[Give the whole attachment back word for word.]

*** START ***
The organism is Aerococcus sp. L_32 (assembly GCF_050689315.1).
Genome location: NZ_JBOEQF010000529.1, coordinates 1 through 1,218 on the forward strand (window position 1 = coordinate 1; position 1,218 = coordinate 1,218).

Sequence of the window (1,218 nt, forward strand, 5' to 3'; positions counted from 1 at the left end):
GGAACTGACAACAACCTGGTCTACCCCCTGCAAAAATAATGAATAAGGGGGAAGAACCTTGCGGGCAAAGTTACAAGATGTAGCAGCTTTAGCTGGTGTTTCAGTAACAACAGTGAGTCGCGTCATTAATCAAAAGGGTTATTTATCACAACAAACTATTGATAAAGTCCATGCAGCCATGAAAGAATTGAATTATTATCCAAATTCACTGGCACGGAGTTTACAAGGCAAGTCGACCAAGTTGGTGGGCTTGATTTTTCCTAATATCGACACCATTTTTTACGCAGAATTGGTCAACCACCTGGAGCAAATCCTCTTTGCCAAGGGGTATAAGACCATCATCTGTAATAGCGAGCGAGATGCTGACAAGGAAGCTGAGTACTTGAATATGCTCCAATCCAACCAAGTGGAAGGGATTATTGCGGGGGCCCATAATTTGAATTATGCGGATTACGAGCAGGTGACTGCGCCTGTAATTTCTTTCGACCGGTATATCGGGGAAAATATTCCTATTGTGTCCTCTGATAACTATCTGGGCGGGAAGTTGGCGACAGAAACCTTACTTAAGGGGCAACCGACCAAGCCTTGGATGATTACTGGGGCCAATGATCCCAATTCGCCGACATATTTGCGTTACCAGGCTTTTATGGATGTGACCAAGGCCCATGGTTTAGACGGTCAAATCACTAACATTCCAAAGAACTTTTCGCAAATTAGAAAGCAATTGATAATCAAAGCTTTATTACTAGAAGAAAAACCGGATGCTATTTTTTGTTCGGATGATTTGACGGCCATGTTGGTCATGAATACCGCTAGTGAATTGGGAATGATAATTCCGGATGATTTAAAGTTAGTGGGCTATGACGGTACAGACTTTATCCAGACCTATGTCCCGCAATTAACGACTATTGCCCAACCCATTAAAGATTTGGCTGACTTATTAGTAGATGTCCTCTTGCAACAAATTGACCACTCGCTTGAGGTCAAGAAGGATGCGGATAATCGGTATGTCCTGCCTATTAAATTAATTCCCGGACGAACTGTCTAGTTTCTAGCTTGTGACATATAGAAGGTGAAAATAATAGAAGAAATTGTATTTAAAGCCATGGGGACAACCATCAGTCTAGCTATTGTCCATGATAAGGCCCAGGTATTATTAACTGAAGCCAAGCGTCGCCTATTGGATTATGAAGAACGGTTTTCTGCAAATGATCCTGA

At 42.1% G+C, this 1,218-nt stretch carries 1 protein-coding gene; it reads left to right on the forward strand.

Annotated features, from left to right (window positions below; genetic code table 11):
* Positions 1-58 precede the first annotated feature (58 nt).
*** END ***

The organism is Aerococcus sp. L_32 (assembly GCF_050689315.1).
Genome location: NZ_JBOEQF010000529.1, coordinates 1 through 1,218 on the forward strand (window position 1 = coordinate 1; position 1,218 = coordinate 1,218).

Sequence of the window (1,218 nt, forward strand, 5' to 3'; positions counted from 1 at the left end):
GGAACTGACAACAACCTGGTCTACCCCCTGCAAAAATAATGAATAAGGGGGAAGAACCTTGCGGGCAAAGTTACAAGATGTAGCAGCTTTAGCTGGTGTTTCAGTAACAACAGTGAGTCGCGTCATTAATCAAAAGGGTTATTTATCACAACAAACTATTGATAAAGTCCATGCAGCCATGAAAGAATTGAATTATTATCCAAATTCACTGGCACGGAGTTTACAAGGCAAGTCGACCAAGTTGGTGGGCTTGATTTTTCCTAATATCGACACCATTTTTTACGCAGAATTGGTCAACCACCTGGAGCAAATCCTCTTTGCCAAGGGGTATAAGACCATCATCTGTAATAGCGAGCGAGATGCTGACAAGGAAGCTGAGTACTTGAATATGCTCCAATCCAACCAAGTGGAAGGGATTATTGCGGGGGCCCATAATTTGAATTATGCGGATTACGAGCAGGTGACTGCGCCTGTAATTTCTTTCGACCGGTATATCGGGGAAAATATTCCTATTGTGTCCTCTGATAACTATCTGGGCGGGAAGTTGGCGACAGAAACCTTACTTAAGGGGCAACCGACCAAGCCTTGGATGATTACTGGGGCCAATGATCCCAATTCGCCGACATATTTGCGTTACCAGGCTTTTATGGATGTGACCAAGGCCCATGGTTTAGACGGTCAAATCACTAACATTCCAAAGAACTTTTCGCAAATTAGAAAGCAATTGATAATCAAAGCTTTATTACTAGAAGAAAAACCGGATGCTATTTTTTGTTCGGATGATTTGACGGCCATGTTGGTCATGAATACCGCTAGTGAATTGGGAATGATAATTCCGGATGATTTAAAGTTAGTGGGCTATGACGGTACAGACTTTATCCAGACCTATGTCCCGCAATTAACGACTATTGCCCAACCCATTAAAGATTTGGCTGACTTATTAGTAGATGTCCTCTTGCAACAAATTGACCACTCGCTTGAGGTCAAGAAGGATGCGGATAATCGGTATGTCCTGCCTATTAAATTAATTCCCGGACGAACTGTCTAGTTTCTAGCTTGTGACATATAGAAGGTGAAAATAATAGAAGAAATTGTATTTAAAGCCATGGGGACAACCATCAGTCTAGCTATTGTCCATGATAAGGCCCAGGTATTATTAACTGAAGCCAAGCGTCGCCTATTGGATTATGAAGAACGGTTTTCTGCAAATGATCCTGA

At 42.1% G+C, this 1,218-nt stretch carries 1 protein-coding gene; it reads left to right on the forward strand.

Annotated features, from left to right (window positions below; genetic code table 11):
* Positions 1-58 precede the first annotated feature (58 nt).